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The European Sovereign Debt Crisis

The European Sovereign Debt Crisis

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The European Sovereign Debt Crisis

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  1. The European Sovereign Debt Crisis Philip R. Lane

  2. Overview • Pre-Crisis Risk Factors • The Financial Crisis and the Sovereign Debt Crisis • Prospects for Post-Crisis Reduction in Sovereign Debt

  3. Pre-Crisis Risk Factors • Capacity of Euro-member countries to withstand financial shocks known to be a challenge • Through 90’s and mid 2000’s public debt didn’t appear to be a looming problem. • With the creation of the Euro, 60% ceiling on debt/GDP ratio established, along with maximum of a 3% deficit/GDP ratio

  4. Pre-Crisis Factors • Some countries that would get into fiscal crisis looked healthy around 2007 • Low spread on sovereign debt showed markets didn’t expect default risk • Good growth performance masked the vulnerabilities

  5. Pre-Crisis Factors • Financial imbalances and external imbalances posed risks • Credit boom during the 2003-2007 period • Ultimately, national governments failed to tighten fiscal policy during the period of growth from 2003-2007

  6. The Financial Crisis and the Sovereign Debt Crisis • Global financial crisis of late 2008 had asymmetric effects across the euro zone. • Even with financial crisis, euro area sovereign debt markets remained calm through most of 2009 • In late 2009, sovereign debt crisis emerges • Ireland and Spain had larger-than-expected increases in deficit/GDP ratios • Most shocking new came from Greece, with 2009 budget deficit of 12.7 percent of GDP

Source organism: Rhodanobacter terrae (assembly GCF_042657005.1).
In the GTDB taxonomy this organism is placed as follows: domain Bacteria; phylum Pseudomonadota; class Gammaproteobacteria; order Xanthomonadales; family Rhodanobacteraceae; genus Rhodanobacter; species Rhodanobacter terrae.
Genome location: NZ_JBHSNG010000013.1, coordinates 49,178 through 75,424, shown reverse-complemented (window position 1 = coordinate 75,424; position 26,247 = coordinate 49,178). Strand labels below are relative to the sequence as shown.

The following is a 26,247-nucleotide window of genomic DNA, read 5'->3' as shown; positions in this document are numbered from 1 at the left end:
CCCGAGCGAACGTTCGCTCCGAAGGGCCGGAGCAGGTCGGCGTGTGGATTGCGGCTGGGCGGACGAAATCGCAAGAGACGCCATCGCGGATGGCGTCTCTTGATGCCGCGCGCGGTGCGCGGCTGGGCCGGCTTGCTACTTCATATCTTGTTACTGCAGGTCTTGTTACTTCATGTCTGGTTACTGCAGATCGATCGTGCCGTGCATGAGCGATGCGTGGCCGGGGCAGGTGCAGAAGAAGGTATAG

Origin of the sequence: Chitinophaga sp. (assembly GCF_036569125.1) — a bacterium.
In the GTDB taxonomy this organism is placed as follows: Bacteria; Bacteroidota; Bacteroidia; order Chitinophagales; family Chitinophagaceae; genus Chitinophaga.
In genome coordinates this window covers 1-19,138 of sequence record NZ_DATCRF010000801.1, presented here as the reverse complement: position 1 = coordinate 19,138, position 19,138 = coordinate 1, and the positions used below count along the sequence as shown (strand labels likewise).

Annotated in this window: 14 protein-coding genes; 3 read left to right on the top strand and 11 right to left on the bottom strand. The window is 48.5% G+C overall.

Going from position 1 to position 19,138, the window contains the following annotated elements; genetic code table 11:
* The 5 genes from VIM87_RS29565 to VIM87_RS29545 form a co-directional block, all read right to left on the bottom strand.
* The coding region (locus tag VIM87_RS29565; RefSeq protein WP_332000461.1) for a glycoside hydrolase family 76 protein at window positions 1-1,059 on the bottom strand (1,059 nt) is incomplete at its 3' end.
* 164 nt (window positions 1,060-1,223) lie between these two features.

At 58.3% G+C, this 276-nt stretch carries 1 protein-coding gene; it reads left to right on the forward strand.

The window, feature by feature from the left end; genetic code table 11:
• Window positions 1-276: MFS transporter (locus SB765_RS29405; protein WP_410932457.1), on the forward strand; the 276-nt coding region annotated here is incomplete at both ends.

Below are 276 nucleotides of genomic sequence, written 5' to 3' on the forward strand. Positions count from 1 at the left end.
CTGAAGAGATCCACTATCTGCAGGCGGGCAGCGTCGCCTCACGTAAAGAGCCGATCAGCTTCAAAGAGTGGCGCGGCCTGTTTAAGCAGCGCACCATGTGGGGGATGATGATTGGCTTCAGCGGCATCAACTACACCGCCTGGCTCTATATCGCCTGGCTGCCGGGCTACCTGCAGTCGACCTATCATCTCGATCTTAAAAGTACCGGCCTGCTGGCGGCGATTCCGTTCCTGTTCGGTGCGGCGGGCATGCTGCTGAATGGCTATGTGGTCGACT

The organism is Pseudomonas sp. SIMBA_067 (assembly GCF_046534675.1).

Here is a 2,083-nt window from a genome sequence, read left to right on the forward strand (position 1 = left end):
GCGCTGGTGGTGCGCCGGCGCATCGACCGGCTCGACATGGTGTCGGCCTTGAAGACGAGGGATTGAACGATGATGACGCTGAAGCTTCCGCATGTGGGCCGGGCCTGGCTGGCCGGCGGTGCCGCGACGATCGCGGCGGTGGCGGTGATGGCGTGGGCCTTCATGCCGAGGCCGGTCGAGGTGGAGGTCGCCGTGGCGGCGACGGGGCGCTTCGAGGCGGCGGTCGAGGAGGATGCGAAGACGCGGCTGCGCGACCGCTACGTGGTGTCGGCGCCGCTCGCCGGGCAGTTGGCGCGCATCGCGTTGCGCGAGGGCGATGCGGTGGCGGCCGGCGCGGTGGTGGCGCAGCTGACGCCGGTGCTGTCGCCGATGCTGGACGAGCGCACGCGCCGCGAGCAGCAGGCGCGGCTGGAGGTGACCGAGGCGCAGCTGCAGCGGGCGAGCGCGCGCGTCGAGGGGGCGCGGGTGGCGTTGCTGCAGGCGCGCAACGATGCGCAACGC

7. The Financial Crisis and the Sovereign Debt Crisis • Bailouts established under which three-year funding would be provided if certain conditions met • Scale of funding far exceeded IMF lending levels, so EU was the major provider • Several issues arose in the funding: • Plausible time scale was longer than three-year term • Fiscal targets not conditional on state of Euro zone • Original bailouts included standard IMF penalty • Increased volatility in debt markets leads to self-fulfilling speculative attacks

  8. Prospects for Post-Crisis Reduction in Sovereign Debt • Many European countries will have elevated public debt ratios • Even if current austerity measure are sufficient to stabilize debt ratios, the challenge will be reduction to safer levels • Growth in nominal GDP will likely be slow • Maintaining political environment will be difficult

  9. Prospects for Post-Crisis Reduction in Sovereign Debt • New Fiscal Compact Treaty set to go in effect in 2013 with two primary principles • High public debt levels pose a threat to stability • Fiscal balance should be close to zero “over the cycle” • Reformed system allows for cyclical effects and stronger enforcement of the 60% ceiling • Primary source of fiscal discipline will be at the national level • More extensive reforms possible in the future

  10. Conclusion • Origin and propagation of the European sovereign debt crisis can be attributed to the flawed design of the euro • Positive perspective is that the debt crisis will implement reforms to save the monetary union • Alternative scenario could result in the “mother of all financial crises”

  11. Questions?